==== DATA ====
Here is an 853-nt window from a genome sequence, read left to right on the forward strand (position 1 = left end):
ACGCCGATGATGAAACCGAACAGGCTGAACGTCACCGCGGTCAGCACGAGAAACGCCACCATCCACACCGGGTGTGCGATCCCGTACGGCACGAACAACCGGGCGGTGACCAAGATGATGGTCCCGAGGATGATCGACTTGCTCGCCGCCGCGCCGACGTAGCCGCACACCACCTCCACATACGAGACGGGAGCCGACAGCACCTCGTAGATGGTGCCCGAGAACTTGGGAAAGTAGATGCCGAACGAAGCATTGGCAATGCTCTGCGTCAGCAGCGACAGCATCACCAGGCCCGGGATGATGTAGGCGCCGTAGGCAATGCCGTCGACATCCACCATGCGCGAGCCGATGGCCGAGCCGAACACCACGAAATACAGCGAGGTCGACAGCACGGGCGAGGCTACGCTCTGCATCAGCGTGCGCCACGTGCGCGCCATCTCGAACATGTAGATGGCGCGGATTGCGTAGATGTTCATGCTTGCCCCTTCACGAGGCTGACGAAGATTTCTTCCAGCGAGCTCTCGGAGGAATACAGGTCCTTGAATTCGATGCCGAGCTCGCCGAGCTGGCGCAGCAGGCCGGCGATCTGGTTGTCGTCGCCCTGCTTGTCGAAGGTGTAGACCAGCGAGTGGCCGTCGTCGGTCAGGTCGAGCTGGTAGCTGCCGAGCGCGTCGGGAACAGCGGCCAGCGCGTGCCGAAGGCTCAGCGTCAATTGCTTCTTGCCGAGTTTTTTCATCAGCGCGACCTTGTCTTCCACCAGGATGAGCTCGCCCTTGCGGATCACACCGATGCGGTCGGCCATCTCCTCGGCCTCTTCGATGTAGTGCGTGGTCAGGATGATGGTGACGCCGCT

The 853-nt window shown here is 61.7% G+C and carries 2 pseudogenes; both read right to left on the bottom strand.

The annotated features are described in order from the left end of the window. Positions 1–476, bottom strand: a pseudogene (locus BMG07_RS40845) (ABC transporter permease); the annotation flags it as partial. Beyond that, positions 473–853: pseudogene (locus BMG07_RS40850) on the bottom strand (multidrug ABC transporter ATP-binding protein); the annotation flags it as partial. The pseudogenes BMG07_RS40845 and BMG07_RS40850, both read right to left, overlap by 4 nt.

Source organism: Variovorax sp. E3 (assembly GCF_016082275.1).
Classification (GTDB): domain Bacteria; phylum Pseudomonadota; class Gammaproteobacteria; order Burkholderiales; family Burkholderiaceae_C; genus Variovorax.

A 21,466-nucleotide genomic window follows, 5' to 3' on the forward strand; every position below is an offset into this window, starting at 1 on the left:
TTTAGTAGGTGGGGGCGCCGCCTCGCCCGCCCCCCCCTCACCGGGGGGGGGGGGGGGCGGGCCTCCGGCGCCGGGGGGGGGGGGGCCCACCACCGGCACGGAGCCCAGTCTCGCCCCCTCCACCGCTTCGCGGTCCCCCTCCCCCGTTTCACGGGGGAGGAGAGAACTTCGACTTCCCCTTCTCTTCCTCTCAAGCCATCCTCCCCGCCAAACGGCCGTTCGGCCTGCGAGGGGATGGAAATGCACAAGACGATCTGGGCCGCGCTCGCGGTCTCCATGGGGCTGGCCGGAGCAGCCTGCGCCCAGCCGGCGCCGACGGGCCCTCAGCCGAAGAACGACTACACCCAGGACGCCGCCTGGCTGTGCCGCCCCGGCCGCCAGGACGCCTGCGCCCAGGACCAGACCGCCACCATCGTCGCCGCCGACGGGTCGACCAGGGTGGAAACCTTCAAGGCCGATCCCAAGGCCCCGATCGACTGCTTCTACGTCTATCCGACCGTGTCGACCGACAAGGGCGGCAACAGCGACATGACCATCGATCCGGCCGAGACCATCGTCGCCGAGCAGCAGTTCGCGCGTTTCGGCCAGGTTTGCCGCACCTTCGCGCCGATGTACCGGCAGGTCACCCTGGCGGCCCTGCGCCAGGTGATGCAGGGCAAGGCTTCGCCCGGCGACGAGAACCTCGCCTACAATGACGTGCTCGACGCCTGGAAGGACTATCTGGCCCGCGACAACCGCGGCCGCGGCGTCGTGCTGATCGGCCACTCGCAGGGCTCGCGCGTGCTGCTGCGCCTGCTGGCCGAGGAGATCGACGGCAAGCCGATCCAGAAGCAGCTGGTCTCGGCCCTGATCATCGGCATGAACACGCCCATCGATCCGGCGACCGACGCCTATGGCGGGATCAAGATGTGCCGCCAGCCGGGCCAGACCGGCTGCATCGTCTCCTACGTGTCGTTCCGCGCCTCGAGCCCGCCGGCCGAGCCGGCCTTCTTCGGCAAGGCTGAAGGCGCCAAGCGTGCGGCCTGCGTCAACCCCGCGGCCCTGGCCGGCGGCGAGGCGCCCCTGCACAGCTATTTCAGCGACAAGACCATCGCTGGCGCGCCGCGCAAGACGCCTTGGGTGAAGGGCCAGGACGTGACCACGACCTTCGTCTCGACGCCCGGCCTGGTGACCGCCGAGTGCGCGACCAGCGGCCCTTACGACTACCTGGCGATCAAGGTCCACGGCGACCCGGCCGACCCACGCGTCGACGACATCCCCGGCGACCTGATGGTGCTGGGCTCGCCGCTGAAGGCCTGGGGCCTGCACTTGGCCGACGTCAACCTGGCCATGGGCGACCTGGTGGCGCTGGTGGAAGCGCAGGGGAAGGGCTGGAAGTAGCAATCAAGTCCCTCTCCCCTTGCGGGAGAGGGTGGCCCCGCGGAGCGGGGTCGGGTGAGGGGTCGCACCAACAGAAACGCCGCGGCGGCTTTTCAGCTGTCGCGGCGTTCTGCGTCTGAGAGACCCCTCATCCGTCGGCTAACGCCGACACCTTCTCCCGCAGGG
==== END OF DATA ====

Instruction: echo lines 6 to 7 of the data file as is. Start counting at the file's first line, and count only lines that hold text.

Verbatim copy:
Classification (GTDB): domain Bacteria; phylum Pseudomonadota; class Gammaproteobacteria; order Burkholderiales; family Burkholderiaceae_C; genus Variovorax.

A 21,466-nucleotide genomic window follows, 5' to 3' on the forward strand; every position below is an offset into this window, starting at 1 on the left: